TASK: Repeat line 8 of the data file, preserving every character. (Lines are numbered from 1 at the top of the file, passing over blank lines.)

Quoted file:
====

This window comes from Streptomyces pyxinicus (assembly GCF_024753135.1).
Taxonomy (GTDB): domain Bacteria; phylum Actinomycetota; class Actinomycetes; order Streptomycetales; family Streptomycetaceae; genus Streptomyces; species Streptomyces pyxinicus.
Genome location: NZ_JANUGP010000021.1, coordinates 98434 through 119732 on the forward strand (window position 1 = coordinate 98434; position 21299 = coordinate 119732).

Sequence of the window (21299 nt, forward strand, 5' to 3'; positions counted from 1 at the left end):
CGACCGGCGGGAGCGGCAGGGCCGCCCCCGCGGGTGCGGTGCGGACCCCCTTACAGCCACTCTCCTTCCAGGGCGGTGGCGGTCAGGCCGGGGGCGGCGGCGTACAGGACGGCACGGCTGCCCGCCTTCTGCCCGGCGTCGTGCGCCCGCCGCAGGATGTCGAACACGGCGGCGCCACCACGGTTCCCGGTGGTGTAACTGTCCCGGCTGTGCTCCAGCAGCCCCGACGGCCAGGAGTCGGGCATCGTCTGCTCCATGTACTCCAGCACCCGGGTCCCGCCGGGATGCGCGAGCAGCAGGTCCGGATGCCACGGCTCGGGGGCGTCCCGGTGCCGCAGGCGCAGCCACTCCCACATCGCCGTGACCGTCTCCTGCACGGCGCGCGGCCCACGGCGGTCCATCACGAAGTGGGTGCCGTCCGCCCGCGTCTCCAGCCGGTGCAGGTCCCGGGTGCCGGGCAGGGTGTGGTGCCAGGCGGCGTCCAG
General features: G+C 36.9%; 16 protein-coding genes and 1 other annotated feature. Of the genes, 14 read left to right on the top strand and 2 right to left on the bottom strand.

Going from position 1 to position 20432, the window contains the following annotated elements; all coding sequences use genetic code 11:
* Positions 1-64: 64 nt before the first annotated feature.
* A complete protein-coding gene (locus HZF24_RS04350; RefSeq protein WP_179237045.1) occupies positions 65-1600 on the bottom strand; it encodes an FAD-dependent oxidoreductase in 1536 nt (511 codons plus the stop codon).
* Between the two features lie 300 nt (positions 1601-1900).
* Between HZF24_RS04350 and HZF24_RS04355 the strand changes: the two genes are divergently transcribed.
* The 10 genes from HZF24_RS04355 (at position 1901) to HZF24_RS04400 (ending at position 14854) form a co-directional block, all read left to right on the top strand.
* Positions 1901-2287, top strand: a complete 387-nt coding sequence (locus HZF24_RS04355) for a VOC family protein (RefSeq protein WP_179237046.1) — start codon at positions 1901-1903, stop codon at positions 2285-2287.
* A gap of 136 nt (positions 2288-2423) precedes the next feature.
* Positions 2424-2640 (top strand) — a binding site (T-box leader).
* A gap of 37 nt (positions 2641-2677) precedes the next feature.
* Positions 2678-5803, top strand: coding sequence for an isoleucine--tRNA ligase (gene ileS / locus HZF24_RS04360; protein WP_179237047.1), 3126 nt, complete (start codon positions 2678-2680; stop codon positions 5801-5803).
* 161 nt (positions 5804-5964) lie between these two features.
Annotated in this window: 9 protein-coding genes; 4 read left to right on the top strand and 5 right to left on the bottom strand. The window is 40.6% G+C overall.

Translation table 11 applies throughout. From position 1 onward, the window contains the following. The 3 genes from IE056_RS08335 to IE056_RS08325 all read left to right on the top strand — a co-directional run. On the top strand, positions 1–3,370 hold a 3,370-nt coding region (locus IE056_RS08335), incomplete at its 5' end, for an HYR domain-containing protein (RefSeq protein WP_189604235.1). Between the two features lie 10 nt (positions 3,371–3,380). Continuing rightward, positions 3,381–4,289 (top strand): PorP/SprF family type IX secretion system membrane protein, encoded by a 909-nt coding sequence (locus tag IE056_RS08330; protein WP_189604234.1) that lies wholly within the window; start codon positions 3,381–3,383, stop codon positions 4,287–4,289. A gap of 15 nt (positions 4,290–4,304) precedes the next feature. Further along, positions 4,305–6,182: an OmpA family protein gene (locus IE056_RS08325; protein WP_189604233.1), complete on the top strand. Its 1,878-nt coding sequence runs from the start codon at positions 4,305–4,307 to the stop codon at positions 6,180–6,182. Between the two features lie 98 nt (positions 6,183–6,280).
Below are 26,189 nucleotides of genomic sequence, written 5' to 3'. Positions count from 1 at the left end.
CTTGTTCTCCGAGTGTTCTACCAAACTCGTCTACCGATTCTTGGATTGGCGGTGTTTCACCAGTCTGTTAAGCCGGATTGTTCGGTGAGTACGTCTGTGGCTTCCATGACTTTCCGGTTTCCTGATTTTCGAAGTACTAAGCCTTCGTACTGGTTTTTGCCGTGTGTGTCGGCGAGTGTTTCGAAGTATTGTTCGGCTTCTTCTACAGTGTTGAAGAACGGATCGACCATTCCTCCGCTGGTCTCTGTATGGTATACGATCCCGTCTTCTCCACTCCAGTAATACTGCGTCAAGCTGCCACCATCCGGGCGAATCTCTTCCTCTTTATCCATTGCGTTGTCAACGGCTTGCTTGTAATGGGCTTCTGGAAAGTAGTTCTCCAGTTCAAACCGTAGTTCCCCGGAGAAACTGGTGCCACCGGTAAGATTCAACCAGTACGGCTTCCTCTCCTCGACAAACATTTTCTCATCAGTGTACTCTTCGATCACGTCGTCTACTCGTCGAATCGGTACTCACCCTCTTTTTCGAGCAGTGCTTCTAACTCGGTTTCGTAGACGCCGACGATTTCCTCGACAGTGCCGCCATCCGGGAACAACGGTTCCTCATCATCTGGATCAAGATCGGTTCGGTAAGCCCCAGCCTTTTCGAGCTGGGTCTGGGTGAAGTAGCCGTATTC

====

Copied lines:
* Positions 1-64: 64 nt before the first annotated feature.